Dominican Republic

Article

December 8, 2021

The Dominican Republic (República Dominicana) is the second largest country in the Caribbean in terms of area and population. The Dominican Republic comprises mainly the eastern part of the island of Hispaniola, the western part being dominated by the State of Haiti. Bartholomew, the brother of Christopher Columbus, founded the oldest Spanish city in America, Santo Domingo, in 1496.

Geography

Image and water bodies

The Dominican Republic is a mountainous state. The mountains and valleys divide it into northern, central, and southwestern regions. To the north are the narrow Atlantic coastal strip, the Cordillera Septentrional Mountains, the Cibao Valley and the Samana Peninsula. The Cordillera Septentrional, which runs along the coast, rises to a maximum of more than a thousand meters. The central parts of the country are dominated by the Cordillera Central, which begins on the Haitian border. Its highest point is Pico Duarte, which rises to 3,175 meters and is also the highest mountain in the entire Caribbean. Cordillera Central continues to the east as the Cordillera Oriental, south of which is a coastal plain 240 kilometers long and 10 to 40 kilometers wide. The south-west of the Dominican Republic is the Sierra de Neiba and the Sierra de Bahoruco, and the valley of the Hoya de Enriquillo that separates them.

Climate

The climate of the Dominican Republic is tropical, but the climate is mildly influenced by mountainous heels and year-round trade winds. The average annual temperature ranges from 21 degrees in the central mountains to 28 degrees in the coastal plains. The mountainous northeast receives the most rain, with more than 2,540 millimeters a year. Inland, near the Haitian border, rainfall is only 760 millimeters. The Dominican Republic is a hurricane zone. Hurricanes are found there from June to November. A tropical storm or hurricane hits the area on average every two years. In 1979, Hurricane David caused severe damage. On the island of Hispaniola, 1,200 people died and 80,000 were left homeless.

Living nature

The vegetation of the Dominican Republic varies from lush rainforest to deserts. Indigenous forests continue to grow in mountainous areas, but forests have been felled from the lower parts and valleys of many slopes. Grasslands and rainforest grow in the wetter areas and shallow shrubs and bushes grow in drier areas. Some coastal areas, in turn, have mangroves. More than 300 species of palms and 5,600 other plant species grow in the country. The fauna includes crocodiles, iguanas and 254 bird species. Hispaniolanamatsoni is a native parrot species on the island. Palmulainen is the national bird of the Dominican Republic. The Dominican Republic has 16 national parks and 67 other nature reserves. The most popular national parks include Armando Bermúdez National Park, which includes the Pico Duarte Peak, and Jose del Carmen Ramirez National Park. Jaragua National Park is in the most remote part of the country on the Pedernales Peninsula. It is the largest in the country and is known for its diverse birdlife and sea turtles nesting on the shores.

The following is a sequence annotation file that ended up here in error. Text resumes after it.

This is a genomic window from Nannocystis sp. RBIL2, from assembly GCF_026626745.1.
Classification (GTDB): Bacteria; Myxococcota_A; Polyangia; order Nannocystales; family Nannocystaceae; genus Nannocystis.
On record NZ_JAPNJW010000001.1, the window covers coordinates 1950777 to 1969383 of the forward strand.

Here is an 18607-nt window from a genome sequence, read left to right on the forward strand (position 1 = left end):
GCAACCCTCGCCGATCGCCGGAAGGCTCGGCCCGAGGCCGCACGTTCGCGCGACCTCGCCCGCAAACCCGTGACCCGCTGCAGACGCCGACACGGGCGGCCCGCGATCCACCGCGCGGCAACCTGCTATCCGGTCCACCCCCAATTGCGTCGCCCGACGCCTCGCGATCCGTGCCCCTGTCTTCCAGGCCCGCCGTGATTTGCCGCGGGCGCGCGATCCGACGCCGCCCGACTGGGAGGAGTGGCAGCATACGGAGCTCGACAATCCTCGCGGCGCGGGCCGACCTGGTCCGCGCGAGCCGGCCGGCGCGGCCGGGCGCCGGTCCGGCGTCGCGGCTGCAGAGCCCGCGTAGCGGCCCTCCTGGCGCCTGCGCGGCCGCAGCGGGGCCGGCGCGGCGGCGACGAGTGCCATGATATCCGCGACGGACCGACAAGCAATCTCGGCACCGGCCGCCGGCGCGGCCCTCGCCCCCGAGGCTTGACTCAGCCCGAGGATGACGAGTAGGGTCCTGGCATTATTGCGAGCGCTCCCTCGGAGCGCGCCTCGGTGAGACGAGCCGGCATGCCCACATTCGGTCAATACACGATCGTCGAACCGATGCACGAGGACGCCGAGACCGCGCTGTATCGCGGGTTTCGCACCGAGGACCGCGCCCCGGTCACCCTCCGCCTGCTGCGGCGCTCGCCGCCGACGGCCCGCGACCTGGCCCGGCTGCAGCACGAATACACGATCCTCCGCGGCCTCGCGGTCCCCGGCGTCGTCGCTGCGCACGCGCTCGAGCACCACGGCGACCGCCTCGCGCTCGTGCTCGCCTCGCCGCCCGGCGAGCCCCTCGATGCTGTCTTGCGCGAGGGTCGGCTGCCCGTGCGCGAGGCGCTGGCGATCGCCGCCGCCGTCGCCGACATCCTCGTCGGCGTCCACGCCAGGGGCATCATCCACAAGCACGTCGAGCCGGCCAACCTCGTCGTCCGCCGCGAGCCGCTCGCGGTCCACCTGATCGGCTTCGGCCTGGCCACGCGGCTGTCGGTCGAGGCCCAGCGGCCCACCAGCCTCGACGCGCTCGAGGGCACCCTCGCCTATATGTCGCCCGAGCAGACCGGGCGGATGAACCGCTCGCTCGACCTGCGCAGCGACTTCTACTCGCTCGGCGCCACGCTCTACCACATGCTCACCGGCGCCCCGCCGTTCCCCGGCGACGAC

History

The natives of the island of Hispaniola are the Tao Indians. Christopher Columbus landed on the island of Hispaniola in 1492. The diseases brought by the Spaniards, their colonial policies, and wars collapsed the number of dungplants from about a million to less than a thousand in a few decades. The Spaniards began producing African slaves for their sugar crops, and by 1520, almost all farm workers were of African background. The Spanish was the first target of Spanish colonial activity. Santo Domingo was inhabited as early as 1496, and the first cathedral, monastery, hospital, and university in America were established on the island. Hispaniola flourished in the first half of the 16th century, but Spanish interest shifted from the island to Mexico and Peru, where more readily available gold and silver were found.

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